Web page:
Charles Darwin never shied away from controversy and, more than 100 years after his death, his groundbreaking theories on evolution continue to draw fire. In that spirit, it's almost fitting that the author/scientist is at the center of an unusual publishing situation: two strikingly similar books on his work are being released, at roughly the same time, from two different houses.

On September 30, Running Press published its 1,260-page Darwin: The IndelibleStamp ($29.95). The book, edited by DNA discoverer James D. Watson, collects the scientist's four seminal works—On the Origin of the Species, Voyage of the Beagle, The Descent of Manand The Expressions of Emotions in Man and Animals—in one volume, with an introductory essay by Watson that links his own work in modern genetics with that of his inimitable forebear. Stamp will soon be competing with a book from Norton that features the same four works. From So Simple a Beginning: Darwin's Four Great Books is a $49.95, 1,504-page tome, due November 7, edited by Darwin scholar and Harvard professor Edward O. Wilson. It features an introductory essay by Wilson and separate introductions by the scholar to each of Darwin's books, along with an index that links Darwin's 19th-century concepts with current biological thought.

So how did it happen that such similar books are hitting at roughly the same time? The story centers on Wilson, who was originally under contract to do a Darwin book with Running Press. According to Wilson's attorney, John Taylor Williams, Running Press's former associate publisher Carlo DeVito approached Wilson last year with an idea for a book that would collect Darwin's four aforementioned major works, and he commissioned an essay from Wilson for the project. After Wilson turned in his essay, Williams said, no one at Running Press returned calls about missed payments or the work itself. When DeVito left Running Press in February 2004, Williams said he didn't know about the departure until he read the news in PW. "We had problems getting a contract, getting paid for signing it or hearing from anyone for months after we submitted [the essay]," Williams said. Williams eventually returned the two payments he'd received for his client from Running Press and took the project to Norton, where Wilson was under contract for his next book.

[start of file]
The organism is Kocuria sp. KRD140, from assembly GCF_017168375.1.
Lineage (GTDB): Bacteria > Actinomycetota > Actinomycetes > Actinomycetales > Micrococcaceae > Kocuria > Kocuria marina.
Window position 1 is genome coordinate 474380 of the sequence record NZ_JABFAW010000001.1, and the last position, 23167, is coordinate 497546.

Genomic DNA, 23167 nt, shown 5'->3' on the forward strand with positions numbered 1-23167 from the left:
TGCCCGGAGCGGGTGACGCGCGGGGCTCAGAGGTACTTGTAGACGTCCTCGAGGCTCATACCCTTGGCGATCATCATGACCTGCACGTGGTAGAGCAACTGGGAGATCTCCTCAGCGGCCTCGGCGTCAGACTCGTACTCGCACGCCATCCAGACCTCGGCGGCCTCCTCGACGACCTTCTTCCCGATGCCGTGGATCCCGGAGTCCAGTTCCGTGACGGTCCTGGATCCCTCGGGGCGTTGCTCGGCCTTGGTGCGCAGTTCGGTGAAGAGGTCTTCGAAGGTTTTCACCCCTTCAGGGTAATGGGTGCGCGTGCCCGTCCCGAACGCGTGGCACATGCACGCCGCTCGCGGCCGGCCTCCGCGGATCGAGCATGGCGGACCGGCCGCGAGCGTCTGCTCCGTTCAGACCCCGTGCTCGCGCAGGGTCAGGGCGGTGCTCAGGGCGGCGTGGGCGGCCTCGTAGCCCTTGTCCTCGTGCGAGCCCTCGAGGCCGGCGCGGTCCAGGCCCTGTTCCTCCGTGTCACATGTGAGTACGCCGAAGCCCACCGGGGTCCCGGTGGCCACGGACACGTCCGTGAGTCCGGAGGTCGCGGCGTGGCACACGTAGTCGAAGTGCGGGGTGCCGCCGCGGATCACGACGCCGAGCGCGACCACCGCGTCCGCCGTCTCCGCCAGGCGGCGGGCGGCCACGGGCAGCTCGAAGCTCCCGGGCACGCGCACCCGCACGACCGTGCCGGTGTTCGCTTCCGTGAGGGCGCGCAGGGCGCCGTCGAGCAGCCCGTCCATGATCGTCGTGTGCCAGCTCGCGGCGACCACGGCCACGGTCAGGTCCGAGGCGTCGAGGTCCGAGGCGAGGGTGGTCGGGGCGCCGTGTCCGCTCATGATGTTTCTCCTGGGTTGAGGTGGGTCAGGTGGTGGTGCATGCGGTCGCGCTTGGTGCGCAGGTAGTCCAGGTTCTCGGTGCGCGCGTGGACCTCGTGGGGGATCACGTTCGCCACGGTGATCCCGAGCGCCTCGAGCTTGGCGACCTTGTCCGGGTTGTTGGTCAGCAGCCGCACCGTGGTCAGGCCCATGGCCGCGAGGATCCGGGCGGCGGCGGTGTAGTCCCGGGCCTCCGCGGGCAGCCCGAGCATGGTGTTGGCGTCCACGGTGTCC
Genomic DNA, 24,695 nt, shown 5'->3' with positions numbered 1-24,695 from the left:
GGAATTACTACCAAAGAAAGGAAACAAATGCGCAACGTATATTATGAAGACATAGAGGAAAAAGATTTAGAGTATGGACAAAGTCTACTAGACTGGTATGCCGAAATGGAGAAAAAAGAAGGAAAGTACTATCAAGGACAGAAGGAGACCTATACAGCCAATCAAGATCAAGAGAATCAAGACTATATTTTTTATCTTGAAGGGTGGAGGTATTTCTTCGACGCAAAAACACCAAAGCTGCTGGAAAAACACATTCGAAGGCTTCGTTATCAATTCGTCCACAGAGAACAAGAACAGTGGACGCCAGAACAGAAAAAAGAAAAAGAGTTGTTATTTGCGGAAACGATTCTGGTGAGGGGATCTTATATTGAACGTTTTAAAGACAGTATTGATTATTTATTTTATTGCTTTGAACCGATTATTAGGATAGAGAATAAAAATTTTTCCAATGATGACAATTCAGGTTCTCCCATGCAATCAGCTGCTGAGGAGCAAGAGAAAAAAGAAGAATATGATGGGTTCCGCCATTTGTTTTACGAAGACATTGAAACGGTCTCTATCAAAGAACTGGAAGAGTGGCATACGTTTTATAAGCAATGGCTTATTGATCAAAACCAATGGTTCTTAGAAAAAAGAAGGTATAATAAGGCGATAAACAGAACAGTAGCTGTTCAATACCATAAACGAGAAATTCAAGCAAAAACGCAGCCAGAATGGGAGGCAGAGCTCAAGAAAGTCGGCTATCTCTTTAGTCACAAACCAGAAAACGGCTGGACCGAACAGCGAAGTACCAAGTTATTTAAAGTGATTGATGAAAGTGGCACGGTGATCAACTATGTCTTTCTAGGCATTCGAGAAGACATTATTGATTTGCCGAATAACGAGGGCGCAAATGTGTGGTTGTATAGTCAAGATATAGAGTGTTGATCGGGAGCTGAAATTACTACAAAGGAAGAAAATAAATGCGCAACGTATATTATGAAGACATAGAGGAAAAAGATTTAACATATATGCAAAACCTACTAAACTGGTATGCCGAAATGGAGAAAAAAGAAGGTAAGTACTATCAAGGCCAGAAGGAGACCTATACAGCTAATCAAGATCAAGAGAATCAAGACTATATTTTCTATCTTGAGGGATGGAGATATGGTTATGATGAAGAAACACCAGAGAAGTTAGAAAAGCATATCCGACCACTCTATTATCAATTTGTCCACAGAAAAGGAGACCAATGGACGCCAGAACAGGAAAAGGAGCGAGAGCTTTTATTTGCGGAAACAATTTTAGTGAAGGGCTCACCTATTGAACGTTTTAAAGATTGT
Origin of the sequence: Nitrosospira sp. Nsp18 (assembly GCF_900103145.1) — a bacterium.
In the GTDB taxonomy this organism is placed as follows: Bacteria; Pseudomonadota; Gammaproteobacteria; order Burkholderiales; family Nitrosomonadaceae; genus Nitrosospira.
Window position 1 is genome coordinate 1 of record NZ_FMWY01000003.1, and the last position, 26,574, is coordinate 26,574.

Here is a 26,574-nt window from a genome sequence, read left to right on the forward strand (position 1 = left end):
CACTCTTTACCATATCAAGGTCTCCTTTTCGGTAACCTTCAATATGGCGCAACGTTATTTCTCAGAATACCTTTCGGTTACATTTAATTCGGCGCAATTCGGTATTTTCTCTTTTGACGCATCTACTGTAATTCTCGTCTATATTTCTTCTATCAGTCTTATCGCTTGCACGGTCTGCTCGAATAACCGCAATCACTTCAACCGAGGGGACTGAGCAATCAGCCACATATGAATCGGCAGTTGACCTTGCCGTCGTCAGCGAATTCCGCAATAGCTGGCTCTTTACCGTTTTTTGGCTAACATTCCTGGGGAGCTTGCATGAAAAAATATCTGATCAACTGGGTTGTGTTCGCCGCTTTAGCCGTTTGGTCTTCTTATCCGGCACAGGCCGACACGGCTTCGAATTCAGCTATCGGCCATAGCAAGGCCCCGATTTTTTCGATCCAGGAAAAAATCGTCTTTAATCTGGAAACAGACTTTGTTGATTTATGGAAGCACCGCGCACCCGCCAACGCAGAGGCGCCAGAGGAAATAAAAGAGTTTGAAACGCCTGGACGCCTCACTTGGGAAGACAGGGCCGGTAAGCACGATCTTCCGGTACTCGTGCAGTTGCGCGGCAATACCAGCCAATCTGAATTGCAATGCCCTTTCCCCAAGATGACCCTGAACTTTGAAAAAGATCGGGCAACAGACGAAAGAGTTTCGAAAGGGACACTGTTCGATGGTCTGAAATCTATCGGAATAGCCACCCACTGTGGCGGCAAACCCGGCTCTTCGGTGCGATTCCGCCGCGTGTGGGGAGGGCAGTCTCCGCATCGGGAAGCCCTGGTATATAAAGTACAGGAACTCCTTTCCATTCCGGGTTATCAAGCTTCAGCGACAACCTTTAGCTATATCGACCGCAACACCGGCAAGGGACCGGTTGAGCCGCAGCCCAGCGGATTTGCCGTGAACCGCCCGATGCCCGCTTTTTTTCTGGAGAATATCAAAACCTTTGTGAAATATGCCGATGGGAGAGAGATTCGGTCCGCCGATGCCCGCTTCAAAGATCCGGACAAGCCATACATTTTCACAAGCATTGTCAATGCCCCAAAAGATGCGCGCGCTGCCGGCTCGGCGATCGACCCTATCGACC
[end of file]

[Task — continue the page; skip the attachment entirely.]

Running Press's take is slightly different. Publisher Jon Anderson, who had just joined Perseus as Wilson was exiting, said no one at the house knew why Wilson left. "He submitted the manuscript and then he decided he didn't want to do the book and we let him out of his contract. We then decided to approach James Watson instead." According to Anderson and publicist Sam Caggiula, no one at Running Press knew of Norton's book until they saw it in a catalogue at BEA in May.

Still, Anderson is confident there's a market for both books. And while price may be a factor—Wilson's book is more lavishly priced but also contains more original content—the cachet of the authors may be the deciding factor for science buffs and Darwin enthusiasts. "[They are] two prestigious authors. Wilson certainly has his following and Watson is a Nobel laureate. Both are approaching the subject from a different direction," Anderson notes. And, he added, if a little controversy is stirred up over the whole matter, it might even help the books. Stamp, which had an initial printing of 50,000, "has been doing very well for us," Anderson said. Whether Wilson's book, also going to press for 50,000 copies to start, will bite into Stamp's business is yet to be determined.